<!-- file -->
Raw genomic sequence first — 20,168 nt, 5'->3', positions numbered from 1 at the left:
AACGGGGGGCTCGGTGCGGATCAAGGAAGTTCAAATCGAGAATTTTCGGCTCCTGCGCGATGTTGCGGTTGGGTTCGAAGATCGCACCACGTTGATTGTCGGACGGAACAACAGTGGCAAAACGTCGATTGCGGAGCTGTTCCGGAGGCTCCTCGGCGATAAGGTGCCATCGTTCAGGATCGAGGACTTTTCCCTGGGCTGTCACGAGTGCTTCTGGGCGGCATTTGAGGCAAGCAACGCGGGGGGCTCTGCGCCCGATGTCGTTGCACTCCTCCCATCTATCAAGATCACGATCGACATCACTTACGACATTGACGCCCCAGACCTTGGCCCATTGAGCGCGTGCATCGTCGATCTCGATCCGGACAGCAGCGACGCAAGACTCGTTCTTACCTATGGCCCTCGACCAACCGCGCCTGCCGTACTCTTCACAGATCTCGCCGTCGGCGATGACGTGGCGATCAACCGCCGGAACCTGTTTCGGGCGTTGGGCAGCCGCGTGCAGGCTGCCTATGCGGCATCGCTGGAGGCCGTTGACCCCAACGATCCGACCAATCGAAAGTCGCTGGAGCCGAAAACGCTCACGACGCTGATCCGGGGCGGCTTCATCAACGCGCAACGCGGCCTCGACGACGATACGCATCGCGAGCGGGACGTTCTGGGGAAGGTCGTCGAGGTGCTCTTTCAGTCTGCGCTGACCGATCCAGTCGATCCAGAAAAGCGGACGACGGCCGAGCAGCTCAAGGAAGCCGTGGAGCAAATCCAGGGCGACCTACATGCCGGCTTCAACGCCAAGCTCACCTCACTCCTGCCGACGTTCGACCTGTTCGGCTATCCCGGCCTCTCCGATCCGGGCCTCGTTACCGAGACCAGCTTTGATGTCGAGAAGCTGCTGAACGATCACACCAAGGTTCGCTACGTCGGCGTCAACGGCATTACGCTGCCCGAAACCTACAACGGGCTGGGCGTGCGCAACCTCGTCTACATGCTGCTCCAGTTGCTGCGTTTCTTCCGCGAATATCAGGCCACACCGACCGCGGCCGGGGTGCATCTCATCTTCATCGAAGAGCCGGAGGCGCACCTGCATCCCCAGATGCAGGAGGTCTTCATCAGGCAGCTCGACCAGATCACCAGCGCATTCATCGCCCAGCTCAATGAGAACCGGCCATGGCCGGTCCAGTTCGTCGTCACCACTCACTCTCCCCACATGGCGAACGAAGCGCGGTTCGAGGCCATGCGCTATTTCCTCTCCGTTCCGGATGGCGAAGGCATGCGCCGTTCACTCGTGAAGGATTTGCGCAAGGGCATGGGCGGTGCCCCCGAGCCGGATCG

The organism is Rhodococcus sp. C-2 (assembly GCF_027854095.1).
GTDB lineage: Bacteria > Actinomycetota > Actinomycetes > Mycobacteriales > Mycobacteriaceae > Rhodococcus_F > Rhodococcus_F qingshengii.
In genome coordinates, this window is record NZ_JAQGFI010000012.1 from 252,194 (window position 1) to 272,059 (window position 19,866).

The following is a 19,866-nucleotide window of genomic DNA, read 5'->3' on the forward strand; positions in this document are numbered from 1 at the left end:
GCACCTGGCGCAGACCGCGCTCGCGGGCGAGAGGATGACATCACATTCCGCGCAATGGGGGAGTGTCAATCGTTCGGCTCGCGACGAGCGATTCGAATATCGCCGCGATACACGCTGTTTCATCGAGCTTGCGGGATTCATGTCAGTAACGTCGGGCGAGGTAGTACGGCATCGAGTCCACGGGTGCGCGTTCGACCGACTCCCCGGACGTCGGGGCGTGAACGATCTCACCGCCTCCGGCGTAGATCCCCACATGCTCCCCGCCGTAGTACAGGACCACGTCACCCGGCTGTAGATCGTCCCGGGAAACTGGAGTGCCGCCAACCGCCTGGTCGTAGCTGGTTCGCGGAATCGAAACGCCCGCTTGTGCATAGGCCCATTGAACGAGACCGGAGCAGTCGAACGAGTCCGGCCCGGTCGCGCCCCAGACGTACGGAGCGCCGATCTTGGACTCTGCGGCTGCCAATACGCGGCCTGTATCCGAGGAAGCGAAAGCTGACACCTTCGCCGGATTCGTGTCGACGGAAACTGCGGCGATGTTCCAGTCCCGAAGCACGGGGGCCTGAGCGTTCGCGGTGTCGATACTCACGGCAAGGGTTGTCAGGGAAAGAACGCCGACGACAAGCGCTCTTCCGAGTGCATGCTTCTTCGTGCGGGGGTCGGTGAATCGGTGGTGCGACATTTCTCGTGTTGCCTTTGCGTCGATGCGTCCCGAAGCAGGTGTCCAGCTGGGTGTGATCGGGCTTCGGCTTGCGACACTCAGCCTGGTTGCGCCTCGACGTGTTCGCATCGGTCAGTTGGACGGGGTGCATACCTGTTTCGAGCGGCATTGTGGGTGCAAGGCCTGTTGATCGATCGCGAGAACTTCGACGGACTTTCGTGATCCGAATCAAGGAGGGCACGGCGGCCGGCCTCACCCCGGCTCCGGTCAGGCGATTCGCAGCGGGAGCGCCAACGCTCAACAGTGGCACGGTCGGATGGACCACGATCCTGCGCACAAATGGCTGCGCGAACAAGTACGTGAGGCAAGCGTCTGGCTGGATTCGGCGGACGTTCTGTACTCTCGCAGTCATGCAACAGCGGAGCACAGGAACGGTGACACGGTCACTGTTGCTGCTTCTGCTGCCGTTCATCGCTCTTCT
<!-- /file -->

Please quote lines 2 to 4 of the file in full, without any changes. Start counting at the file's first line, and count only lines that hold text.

AACGGGGGGCTCGGTGCGGATCAAGGAAGTTCAAATCGAGAATTTTCGGCTCCTGCGCGATGTTGCGGTTGGGTTCGAAGATCGCACCACGTTGATTGTCGGACGGAACAACAGTGGCAAAACGTCGATTGCGGAGCTGTTCCGGAGGCTCCTCGGCGATAAGGTGCCATCGTTCAGGATCGAGGACTTTTCCCTGGGCTGTCACGAGTGCTTCTGGGCGGCATTTGAGGCAAGCAACGCGGGGGGCTCTGCGCCCGATGTCGTTGCACTCCTCCCATCTATCAAGATCACGATCGACATCACTTACGACATTGACGCCCCAGACCTTGGCCCATTGAGCGCGTGCATCGTCGATCTCGATCCGGACAGCAGCGACGCAAGACTCGTTCTTACCTATGGCCCTCGACCAACCGCGCCTGCCGTACTCTTCACAGATCTCGCCGTCGGCGATGACGTGGCGATCAACCGCCGGAACCTGTTTCGGGCGTTGGGCAGCCGCGTGCAGGCTGCCTATGCGGCATCGCTGGAGGCCGTTGACCCCAACGATCCGACCAATCGAAAGTCGCTGGAGCCGAAAACGCTCACGACGCTGATCCGGGGCGGCTTCATCAACGCGCAACGCGGCCTCGACGACGATACGCATCGCGAGCGGGACGTTCTGGGGAAGGTCGTCGAGGTGCTCTTTCAGTCTGCGCTGACCGATCCAGTCGATCCAGAAAAGCGGACGACGGCCGAGCAGCTCAAGGAAGCCGTGGAGCAAATCCAGGGCGACCTACATGCCGGCTTCAACGCCAAGCTCACCTCACTCCTGCCGACGTTCGACCTGTTCGGCTATCCCGGCCTCTCCGATCCGGGCCTCGTTACCGAGACCAGCTTTGATGTCGAGAAGCTGCTGAACGATCACACCAAGGTTCGCTACGTCGGCGTCAACGGCATTACGCTGCCCGAAACCTACAACGGGCTGGGCGTGCGCAACCTCGTCTACATGCTGCTCCAGTTGCTGCGTTTCTTCCGCGAATATCAGGCCACACCGACCGCGGCCGGGGTGCATCTCATCTTCATCGAAGAGCCGGAGGCGCACCTGCATCCCCAGATGCAGGAGGTCTTCATCAGGCAGCTCGACCAGATCACCAGCGCATTCATCGCCCAGCTCAATGAGAACCGGCCATGGCCGGTCCAGTTCGTCGTCACCACTCACTCTCCCCACATGGCGAACGAAGCGCGGTTCGAGGCCATGCGCTATTTCCTCTCCGTTCCGGATGGCGAAGGCATGCGCCGTTCACTCGTGAAGGATTTGCGCAAGGGCATGGGCGGTGCCCCCGAGCCGGATCG

The organism is Rhodococcus sp. C-2 (assembly GCF_027854095.1).
GTDB lineage: Bacteria > Actinomycetota > Actinomycetes > Mycobacteriales > Mycobacteriaceae > Rhodococcus_F > Rhodococcus_F qingshengii.